The urban built environment and obesity in New York City: a multilevel analysis

Am J Health Promot. Mar-Apr 2007;21(4 Suppl):326-34. doi: 10.4278/0890-1171-21.4s.326.

Abstract

Purpose: To examine whether urban form is associated with body size within a densely-settled city.

Design: Cross-sectional analysis using multilevel modeling to relate body mass index (BMI) to built environment resources.

Setting: Census tracts (n = 1989) within the five boroughs of New York City.

Subjects: Adult volunteers (n = 13,102) from the five boroughs of New York City recruited between January 2000 and December 2002.

Measures: The dependent variable was objectively-measured BMI. Independent variables included land use mix; bus and subway stop density; population density; and intersection density. Covariates included age, gender, race, education, and census tract-level poverty and race/ethnicity.

Analysis: Cross-sectional multilevel analyses.

Results: Mixed land use (Beta = -.55, p < .01), density of bus stops (Beta = -.01, p < .01) and subway stops (Beta = -.06, p < .01), and population density (Beta = -.25, p < .001), but not intersection density (Beta = -. 002) were significantly inversely associated with BMI after adjustmentfor individual- and neighborhood-level sociodemographic characteristics. Comparing the 90th to the 10th percentile of each built environment variable, the predicted adjusted difference in BMI with increased mixed land use was -. 41 units, with bus stop density was -.33 units, with subway stop density was -.34 units, and with population density was -.86 units.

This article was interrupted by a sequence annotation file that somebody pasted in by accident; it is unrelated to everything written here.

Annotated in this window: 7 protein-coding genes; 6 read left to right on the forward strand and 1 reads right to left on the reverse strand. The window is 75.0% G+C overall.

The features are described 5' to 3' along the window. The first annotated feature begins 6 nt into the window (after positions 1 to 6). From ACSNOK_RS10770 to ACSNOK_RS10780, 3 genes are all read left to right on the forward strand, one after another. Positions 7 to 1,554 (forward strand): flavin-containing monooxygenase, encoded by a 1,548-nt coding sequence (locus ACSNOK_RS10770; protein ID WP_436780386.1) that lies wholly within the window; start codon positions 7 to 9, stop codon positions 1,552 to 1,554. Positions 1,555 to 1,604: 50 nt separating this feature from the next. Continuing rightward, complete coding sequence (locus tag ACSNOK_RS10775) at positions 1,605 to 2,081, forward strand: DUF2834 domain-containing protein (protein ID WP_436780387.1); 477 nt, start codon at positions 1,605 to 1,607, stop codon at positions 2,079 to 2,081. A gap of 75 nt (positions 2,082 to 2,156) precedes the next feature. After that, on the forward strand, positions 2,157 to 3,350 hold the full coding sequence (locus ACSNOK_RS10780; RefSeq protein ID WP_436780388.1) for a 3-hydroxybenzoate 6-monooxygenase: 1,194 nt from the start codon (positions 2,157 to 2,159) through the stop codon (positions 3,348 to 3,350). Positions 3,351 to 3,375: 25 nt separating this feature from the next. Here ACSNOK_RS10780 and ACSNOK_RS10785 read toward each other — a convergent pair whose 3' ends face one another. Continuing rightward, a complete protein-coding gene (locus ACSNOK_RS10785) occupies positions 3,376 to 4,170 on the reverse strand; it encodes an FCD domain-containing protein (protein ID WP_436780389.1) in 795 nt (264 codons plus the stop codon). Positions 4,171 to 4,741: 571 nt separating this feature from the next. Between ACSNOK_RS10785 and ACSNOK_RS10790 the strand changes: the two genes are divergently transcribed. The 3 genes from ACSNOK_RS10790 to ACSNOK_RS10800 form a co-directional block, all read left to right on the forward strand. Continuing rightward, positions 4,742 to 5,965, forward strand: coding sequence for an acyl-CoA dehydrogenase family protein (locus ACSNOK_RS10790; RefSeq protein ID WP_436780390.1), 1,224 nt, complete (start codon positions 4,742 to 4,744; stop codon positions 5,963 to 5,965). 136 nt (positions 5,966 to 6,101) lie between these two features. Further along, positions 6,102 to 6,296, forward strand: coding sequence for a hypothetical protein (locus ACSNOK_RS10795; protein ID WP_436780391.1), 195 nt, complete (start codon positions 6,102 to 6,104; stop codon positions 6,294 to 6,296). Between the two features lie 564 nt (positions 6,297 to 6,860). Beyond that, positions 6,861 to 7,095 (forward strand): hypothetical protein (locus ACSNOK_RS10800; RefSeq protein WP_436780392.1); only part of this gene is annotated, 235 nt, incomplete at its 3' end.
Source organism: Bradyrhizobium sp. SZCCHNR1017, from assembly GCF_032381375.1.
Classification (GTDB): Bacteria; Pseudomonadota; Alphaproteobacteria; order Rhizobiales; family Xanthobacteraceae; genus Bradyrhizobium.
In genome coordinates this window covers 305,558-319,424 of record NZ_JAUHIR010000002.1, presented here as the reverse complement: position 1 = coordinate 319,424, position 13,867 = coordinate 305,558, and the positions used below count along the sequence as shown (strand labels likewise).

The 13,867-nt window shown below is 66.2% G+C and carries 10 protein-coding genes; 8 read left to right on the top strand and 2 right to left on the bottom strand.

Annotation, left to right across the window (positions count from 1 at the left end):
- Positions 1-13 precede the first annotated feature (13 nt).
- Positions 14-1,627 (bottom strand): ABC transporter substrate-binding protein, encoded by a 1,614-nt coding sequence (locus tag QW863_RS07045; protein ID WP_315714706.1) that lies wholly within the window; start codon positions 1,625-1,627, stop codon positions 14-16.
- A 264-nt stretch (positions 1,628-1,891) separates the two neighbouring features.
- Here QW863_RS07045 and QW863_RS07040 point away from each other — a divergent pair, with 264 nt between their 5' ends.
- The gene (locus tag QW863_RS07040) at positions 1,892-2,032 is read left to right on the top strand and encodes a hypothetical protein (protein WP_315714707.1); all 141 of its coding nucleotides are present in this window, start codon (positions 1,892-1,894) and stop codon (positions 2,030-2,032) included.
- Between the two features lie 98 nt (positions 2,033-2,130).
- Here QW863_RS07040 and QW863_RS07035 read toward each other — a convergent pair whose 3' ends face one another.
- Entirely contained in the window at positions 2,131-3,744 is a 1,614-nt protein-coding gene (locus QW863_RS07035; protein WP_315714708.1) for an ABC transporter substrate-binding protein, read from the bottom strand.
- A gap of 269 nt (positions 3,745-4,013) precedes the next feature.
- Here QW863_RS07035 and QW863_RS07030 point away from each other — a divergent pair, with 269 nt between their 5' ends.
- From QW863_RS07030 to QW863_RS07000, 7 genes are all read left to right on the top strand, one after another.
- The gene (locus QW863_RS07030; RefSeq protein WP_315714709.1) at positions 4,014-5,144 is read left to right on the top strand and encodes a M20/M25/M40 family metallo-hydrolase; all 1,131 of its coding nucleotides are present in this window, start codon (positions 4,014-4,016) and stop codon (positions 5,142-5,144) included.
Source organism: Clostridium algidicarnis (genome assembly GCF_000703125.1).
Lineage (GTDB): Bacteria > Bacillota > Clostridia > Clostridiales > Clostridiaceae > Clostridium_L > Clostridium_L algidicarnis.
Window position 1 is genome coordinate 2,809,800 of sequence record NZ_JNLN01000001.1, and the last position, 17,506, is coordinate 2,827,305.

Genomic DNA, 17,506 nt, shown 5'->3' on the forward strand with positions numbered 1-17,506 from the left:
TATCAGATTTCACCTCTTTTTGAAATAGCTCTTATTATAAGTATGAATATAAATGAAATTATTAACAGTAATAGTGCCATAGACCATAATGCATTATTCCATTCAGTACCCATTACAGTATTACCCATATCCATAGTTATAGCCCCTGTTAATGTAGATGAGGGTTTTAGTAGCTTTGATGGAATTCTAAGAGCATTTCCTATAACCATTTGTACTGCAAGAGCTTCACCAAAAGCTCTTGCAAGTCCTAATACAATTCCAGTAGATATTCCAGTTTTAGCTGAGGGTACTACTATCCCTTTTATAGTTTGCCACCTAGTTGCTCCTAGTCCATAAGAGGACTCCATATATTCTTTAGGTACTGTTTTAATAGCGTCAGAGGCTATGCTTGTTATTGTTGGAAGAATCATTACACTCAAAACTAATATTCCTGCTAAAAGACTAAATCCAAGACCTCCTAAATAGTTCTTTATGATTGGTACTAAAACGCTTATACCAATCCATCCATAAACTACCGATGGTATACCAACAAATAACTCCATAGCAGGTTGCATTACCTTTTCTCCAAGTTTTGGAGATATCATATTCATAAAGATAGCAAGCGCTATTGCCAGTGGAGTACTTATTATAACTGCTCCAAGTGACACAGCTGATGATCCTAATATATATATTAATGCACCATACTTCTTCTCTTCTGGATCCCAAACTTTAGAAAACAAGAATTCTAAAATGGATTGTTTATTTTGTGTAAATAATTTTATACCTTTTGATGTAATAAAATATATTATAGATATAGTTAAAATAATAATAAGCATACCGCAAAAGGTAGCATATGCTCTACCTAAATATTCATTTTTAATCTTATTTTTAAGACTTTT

Conclusion: BMI is associated with built environment characteristics in New York City.

Publication types

  • Research Support, N.I.H., Extramural
  • Research Support, Non-U.S. Gov't

MeSH terms

  • Adult
  • Body Mass Index
  • Cross-Sectional Studies
  • Environment Design*
  • Female
  • Health Status Indicators*
  • Humans
  • Life Style
  • Male
  • Middle Aged
  • New York City / epidemiology
  • Obesity / epidemiology*
  • Population Density
  • Prevalence
  • Residence Characteristics
  • Socioeconomic Factors
  • Urban Health / statistics & numerical data*